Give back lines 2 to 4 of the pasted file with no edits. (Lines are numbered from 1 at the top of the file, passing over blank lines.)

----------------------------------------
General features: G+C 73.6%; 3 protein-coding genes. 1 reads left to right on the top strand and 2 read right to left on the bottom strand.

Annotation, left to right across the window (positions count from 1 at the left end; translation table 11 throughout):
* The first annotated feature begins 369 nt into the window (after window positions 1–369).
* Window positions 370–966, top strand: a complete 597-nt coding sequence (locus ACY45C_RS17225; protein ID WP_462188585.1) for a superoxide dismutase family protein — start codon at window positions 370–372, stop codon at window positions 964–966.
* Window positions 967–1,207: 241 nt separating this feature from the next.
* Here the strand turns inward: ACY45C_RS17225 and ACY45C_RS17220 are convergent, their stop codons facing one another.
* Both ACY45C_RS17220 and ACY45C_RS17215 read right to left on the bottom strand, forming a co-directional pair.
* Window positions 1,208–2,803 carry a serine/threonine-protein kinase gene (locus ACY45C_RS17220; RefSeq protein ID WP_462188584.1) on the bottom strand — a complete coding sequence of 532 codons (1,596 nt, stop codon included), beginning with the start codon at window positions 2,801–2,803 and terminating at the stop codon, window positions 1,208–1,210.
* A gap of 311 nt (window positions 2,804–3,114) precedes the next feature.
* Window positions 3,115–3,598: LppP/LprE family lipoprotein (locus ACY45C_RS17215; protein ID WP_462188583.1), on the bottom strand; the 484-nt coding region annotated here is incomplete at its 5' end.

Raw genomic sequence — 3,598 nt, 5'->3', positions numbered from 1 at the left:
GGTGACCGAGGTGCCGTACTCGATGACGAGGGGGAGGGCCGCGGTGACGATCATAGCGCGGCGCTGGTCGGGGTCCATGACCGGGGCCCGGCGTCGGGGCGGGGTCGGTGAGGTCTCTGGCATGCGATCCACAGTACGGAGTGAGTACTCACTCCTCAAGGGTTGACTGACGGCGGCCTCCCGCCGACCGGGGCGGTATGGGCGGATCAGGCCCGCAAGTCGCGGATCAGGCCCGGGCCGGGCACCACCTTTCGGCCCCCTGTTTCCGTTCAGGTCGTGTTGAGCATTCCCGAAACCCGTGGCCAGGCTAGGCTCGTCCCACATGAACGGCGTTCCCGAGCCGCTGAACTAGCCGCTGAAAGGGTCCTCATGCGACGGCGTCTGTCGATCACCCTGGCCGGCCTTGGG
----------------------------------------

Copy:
Annotation, left to right across the window (positions count from 1 at the left end; translation table 11 throughout):
* The first annotated feature begins 369 nt into the window (after window positions 1–369).
* Window positions 370–966, top strand: a complete 597-nt coding sequence (locus ACY45C_RS17225; protein ID WP_462188585.1) for a superoxide dismutase family protein — start codon at window positions 370–372, stop codon at window positions 964–966.